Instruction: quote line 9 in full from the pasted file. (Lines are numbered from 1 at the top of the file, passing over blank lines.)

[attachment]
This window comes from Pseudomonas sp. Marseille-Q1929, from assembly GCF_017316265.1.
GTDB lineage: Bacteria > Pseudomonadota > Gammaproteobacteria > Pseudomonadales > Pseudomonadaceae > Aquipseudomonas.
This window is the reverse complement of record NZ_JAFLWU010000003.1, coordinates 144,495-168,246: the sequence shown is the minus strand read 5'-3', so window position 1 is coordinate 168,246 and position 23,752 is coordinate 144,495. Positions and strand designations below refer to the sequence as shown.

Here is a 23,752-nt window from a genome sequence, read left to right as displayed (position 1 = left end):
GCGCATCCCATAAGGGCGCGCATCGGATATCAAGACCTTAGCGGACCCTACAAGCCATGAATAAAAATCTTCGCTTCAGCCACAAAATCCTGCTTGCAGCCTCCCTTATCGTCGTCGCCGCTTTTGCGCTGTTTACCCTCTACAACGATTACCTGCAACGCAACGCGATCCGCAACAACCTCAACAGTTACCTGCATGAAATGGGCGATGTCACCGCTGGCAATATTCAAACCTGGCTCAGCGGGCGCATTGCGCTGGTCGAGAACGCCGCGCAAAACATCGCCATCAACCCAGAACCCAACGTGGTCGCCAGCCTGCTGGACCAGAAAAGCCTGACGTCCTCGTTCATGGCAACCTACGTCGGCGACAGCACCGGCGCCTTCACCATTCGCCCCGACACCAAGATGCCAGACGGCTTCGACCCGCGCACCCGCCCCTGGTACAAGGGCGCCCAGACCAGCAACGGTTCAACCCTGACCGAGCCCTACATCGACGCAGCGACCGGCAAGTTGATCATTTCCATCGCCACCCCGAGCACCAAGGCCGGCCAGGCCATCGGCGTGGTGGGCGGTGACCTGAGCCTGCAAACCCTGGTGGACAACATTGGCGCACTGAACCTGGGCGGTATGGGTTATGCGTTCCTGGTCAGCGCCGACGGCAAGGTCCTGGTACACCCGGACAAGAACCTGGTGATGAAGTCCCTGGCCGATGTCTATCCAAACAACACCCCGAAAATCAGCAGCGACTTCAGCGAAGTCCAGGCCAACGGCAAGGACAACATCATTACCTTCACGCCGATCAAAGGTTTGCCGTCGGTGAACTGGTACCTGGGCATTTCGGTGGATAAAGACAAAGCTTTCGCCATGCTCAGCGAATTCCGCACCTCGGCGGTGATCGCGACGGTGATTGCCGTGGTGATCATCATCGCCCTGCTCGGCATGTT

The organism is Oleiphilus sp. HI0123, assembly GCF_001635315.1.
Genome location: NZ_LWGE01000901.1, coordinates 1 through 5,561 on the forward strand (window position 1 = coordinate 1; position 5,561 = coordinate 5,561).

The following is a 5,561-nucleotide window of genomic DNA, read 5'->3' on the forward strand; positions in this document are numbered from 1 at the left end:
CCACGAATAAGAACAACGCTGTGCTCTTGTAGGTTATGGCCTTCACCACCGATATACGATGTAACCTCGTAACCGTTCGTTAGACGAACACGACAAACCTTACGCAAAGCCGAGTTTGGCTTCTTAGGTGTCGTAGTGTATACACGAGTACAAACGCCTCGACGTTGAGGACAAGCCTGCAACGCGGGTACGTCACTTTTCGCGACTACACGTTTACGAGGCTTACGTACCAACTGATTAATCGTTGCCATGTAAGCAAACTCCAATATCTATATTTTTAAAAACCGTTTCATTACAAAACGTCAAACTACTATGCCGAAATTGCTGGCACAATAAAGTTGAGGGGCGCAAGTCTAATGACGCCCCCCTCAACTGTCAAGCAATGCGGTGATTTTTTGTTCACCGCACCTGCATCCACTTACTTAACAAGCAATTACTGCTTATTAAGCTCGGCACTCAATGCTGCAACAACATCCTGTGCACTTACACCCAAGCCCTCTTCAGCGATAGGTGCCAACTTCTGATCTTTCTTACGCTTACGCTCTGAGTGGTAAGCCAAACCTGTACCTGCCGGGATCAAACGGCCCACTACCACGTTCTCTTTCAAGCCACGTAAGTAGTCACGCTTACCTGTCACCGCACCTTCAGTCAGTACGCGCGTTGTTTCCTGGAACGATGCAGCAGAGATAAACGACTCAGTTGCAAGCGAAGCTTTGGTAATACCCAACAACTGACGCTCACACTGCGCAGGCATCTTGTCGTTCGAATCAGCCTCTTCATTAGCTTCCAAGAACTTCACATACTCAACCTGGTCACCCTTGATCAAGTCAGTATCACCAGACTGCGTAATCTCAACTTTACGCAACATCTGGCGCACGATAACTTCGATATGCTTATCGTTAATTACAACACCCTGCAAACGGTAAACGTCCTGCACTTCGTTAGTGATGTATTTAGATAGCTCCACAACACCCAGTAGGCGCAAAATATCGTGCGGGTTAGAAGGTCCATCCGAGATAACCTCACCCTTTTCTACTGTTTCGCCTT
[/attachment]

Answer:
CCACGAATAAGAACAACGCTGTGCTCTTGTAGGTTATGGCCTTCACCACCGATATACGATGTAACCTCGTAACCGTTCGTTAGACGAACACGACAAACCTTACGCAAAGCCGAGTTTGGCTTCTTAGGTGTCGTAGTGTATACACGAGTACAAACGCCTCGACGTTGAGGACAAGCCTGCAACGCGGGTACGTCACTTTTCGCGACTACACGTTTACGAGGCTTACGTACCAACTGATTAATCGTTGCCATGTAAGCAAACTCCAATATCTATATTTTTAAAAACCGTTTCATTACAAAACGTCAAACTACTATGCCGAAATTGCTGGCACAATAAAGTTGAGGGGCGCAAGTCTAATGACGCCCCCCTCAACTGTCAAGCAATGCGGTGATTTTTTGTTCACCGCACCTGCATCCACTTACTTAACAAGCAATTACTGCTTATTAAGCTCGGCACTCAATGCTGCAACAACATCCTGTGCACTTACACCCAAGCCCTCTTCAGCGATAGGTGCCAACTTCTGATCTTTCTTACGCTTACGCTCTGAGTGGTAAGCCAAACCTGTACCTGCCGGGATCAAACGGCCCACTACCACGTTCTCTTTCAAGCCACGTAAGTAGTCACGCTTACCTGTCACCGCACCTTCAGTCAGTACGCGCGTTGTTTCCTGGAACGATGCAGCAGAGATAAACGACTCAGTTGCAAGCGAAGCTTTGGTAATACCCAACAACTGACGCTCACACTGCGCAGGCATCTTGTCGTTCGAATCAGCCTCTTCATTAGCTTCCAAGAACTTCACATACTCAACCTGGTCACCCTTGATCAAGTCAGTATCACCAGACTGCGTAATCTCAACTTTACGCAACATCTGGCGCACGATAACTTCGATATGCTTATCGTTAATTACAACACCCTGCAAACGGTAAACGTCCTGCACTTCGTTAGTGATGTATTTAGATAGCTCCACAACACCCAGTAGGCGCAAAATATCGTGCGGGTTAGAAGGTCCATCCGAGATAACCTCACCCTTTTCTACTGTTTCGCCTT